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Diagnostic Tests For Determining Tumescence Dysfunction

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By Author: John Dugan
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Tumescence dysfunction - 2 words that strike fear in the heart of any man. While it’s true that society likely places too much emphasis on the tumescent member in many ways, it’s also true that tumescence dysfunction can and does lead to issues that can impact a man’s enjoyment of sensual activity and affect his relationship with his sensual partners in many different ways. Tumescence dysfunction is one of the major male organ health issues a man can face. But what diagnostic tests are generally employed to help determine if a man has tumescence dysfunction (and perhaps tell a doctor a little more information)?

It comes up often

Tumescence dysfunction is a problem that comes up fairly often. By some estimates, as many as 30,000,000 men suffer from tumescence dysfunction, with half of men over the age of 40 experiencing it to some degree. (As many as 15 percent of men over the age of 70 are classified as having complete tumescence dysfunction.)

Usually a man knows when he has tumescence dysfunction, or at least a severe form of it, because he has experienced issues with attaining or maintaining tumescence while in a sensual situation. Because of this, it may seem odd that diagnostic tests are needed for tumescence dysfunction; however, such tools can give additional information to a physician that can better equip them to know how to recommend treatment.

Diagnostic tests

The first step will almost always involve going over a patient’s medical history, as well as asking questions about sensual matters and male organ health.

Usually a number of routine tests will also be recommended, which may include:

- Blood test

- Urine test

- Serum creatinine test

- Glucose test

- Male hormone test

- Prolactin test

- Digital rectal exam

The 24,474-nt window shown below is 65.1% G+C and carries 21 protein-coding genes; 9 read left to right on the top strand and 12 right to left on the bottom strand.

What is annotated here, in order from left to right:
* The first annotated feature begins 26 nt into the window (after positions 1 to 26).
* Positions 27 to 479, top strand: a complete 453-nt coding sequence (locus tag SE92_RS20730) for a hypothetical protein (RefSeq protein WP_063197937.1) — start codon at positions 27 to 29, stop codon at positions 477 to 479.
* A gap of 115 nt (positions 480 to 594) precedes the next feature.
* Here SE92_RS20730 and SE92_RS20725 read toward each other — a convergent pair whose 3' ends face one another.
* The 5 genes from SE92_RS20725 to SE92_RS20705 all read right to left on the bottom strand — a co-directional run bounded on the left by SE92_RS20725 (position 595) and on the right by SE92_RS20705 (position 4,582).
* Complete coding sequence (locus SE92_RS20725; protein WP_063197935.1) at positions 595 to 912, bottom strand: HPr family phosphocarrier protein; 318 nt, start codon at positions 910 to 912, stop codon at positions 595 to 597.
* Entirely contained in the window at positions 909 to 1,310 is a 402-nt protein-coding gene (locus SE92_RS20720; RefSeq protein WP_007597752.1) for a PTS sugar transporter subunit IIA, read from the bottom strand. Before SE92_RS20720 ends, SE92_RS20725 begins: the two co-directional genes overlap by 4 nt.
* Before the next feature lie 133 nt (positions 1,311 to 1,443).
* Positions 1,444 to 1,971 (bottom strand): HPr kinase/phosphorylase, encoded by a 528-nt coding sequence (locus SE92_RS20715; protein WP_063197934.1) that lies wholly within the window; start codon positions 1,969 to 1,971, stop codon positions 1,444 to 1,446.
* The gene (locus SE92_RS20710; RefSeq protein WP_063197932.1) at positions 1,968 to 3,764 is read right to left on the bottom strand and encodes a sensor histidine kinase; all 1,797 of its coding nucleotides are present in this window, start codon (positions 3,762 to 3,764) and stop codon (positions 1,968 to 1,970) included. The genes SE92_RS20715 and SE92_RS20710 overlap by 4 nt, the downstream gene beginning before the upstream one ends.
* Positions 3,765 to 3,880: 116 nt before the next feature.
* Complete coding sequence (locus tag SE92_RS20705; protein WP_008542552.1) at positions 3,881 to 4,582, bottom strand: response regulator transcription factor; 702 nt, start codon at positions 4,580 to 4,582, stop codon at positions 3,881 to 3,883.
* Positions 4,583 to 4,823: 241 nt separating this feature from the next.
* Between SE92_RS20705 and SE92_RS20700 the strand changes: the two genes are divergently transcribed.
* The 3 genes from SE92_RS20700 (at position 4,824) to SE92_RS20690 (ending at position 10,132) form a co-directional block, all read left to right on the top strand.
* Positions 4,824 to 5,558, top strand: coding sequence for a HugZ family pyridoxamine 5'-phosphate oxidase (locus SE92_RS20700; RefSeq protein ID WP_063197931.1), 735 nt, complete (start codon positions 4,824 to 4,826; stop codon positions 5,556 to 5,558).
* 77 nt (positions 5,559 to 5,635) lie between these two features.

This can help give the doctor information about possible physical circumstances that may be contributing to the tumescence dysfunction.

Other tests that may be administered include:

- IIEF Questionnaire. This questionnaire uses answers to certain questions to determine tumescence and pleasure function, drive, intimacy satisfaction, and overall satisfaction.

- NPTS. This study examines whether a man is having tumescences while he sleeps and, if so, how many. This can help a doctor if he knows that the man is capable of having tumescences (as demonstrated by the NPTS) but is not experiencing them in sensual situations.

- Male Organ Electromyogram. The smooth muscle of the manhood is crucial for healthy tumescences, and this test helps measure the electrical activity on the smooth muscle.

- Psychological Examination. Often tumescence function issues have psychological factors as at least a contributing factor. (In some instances, they may be the entire cause.) Depression, stress, or other issues can play a huge role in how the member performs (or doesn’t perform).

- Neurologic Evaluations. There are a number of tests that can be used to assess whether neurological damage might be a component in the tumescence dysfunction. These include the color Doppler ultrasound, which creates a picture of male member arteries; the pharmacologic cavernosometry and cavernosography test, which looks for leaking from male organ veins; or the combined intracavernous injection and stimulation test, which utilizes injections into the male organ to try to bring about tumescence.

Information gathered from these tests can help pinpoint probable causes of tumescence dysfunction and enable a doctor to better recommend appropriate treatment.

Tests can help diagnose tumescence dysfunction, but men prefer to avoid its appearance in the first place. Staying in good overall health and maintaining proper male organ health are goals to increase the likelihood of proper functioning, so regular application of a superior male organ health oil (health professionals recommend Man 1 Man Oil, which is clinically proven mild and safe for skin) is a good idea. Try to find an oil that contains L-arginine, an amino acid that plays an important role in causing the blood vessels to dilate, allowing for increased blood flow. The oil should also contain vitamin C, which also aids in necessary male organ blood flow.

Visit www.menshealthfirst.com for more information about treating common male organ health problems, including soreness, redness and loss of male organ sensation. John Dugan is a professional writer who specializes in men's health issues and is an ongoing contributing writer to numerous online web sites.

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